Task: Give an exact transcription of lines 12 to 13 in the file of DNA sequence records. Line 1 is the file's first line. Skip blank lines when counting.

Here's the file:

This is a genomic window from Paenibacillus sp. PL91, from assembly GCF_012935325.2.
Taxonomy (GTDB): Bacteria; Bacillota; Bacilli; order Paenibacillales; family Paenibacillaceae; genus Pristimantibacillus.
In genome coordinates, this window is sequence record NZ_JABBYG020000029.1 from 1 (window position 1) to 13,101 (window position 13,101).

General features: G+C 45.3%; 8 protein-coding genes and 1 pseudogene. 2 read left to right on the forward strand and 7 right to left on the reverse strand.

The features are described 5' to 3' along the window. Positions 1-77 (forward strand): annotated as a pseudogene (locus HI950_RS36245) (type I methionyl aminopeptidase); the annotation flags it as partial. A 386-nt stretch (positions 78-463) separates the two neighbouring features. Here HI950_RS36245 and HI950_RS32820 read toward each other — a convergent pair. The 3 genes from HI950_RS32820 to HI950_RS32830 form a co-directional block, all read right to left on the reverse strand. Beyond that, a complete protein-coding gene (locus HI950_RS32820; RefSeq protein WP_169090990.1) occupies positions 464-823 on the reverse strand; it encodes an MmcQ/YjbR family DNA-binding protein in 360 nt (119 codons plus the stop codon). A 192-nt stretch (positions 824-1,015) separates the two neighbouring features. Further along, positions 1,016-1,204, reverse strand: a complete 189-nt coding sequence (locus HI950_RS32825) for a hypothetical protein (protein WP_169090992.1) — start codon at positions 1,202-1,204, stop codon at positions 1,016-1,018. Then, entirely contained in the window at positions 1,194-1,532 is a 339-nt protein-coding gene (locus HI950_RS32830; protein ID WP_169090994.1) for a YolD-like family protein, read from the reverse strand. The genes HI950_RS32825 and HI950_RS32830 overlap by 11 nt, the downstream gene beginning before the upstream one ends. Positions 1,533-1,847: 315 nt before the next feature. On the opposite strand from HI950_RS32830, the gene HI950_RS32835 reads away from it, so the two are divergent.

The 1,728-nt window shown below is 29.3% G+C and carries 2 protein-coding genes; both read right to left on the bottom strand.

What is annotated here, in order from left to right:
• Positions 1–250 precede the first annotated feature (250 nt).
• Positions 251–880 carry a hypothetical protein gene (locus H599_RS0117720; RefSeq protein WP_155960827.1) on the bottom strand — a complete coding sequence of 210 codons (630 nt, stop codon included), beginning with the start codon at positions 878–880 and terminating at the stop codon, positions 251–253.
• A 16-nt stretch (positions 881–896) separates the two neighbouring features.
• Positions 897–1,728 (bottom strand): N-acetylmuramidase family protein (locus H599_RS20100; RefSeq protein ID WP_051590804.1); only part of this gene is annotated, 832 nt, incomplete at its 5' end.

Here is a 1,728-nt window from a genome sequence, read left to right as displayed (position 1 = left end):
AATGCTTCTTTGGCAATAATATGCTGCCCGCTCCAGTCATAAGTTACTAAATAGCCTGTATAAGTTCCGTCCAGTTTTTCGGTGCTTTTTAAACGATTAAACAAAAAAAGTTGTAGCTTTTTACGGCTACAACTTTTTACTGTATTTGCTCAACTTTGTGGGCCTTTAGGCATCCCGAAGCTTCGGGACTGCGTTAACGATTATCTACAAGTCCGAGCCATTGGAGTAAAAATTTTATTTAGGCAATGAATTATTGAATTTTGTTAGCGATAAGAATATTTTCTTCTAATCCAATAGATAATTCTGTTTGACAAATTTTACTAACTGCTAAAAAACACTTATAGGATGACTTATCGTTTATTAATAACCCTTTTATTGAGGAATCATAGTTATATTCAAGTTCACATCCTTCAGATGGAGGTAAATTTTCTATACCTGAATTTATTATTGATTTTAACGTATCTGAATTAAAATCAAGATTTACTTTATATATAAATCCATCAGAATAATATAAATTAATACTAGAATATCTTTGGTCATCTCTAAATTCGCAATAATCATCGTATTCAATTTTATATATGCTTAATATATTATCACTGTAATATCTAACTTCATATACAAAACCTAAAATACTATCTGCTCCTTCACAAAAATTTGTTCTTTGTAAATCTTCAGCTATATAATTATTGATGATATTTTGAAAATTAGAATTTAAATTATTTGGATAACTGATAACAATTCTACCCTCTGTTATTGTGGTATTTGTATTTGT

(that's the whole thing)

Here is a 1,728-nt window from a genome sequence, read left to right as displayed (position 1 = left end):
AATGCTTCTTTGGCAATAATATGCTGCCCGCTCCAGTCATAAGTTACTAAATAGCCTGTATAAGTTCCGTCCAGTTTTTCGGTGCTTTTTAAACGATTAAACAAAAAAAGTTGTAGCTTTTTACGGCTACAACTTTTTACTGTATTTGCTCAACTTTGTGGGCCTTTAGGCATCCCGAAGCTTCGGGACTGCGTTAACGATTATCTACAAGTCCGAGCCATTGGAGTAAAAATTTTATTTAGGCAATGAATTATTGAATTTTGTTAGCGATAAGAATATTTTCTTCTAATCCAATAGATAATTCTGTTTGACAAATTTTACTAACTGCTAAAAAACACTTATAGGATGACTTATCGTTTATTAATAACCCTTTTATTGAGGAATCATAGTTATATTCAAGTTCACATCCTTCAGATGGAGGTAAATTTTCTATACCTGAATTTATTATTGATTTTAACGTATCTGAATTAAAATCAAGATTTACTTTATATATAAATCCATCAGAATAATATAAATTAATACTAGAATATCTTTGGTCATCTCTAAATTCGCAATAATCATCGTATTCAATTTTATATATGCTTAATATATTATCACTGTAATATCTAACTTCATATACAAAACCTAAAATACTATCTGCTCCTTCACAAAAATTTGTTCTTTGTAAATCTTCAGCTATATAATTATTGATGATATTTTGAAAATTAGAATTTAAATTATTTGGATAACTGATAACAATTCTACCCTCTGTTATTGTGGTATTTGTATTTGT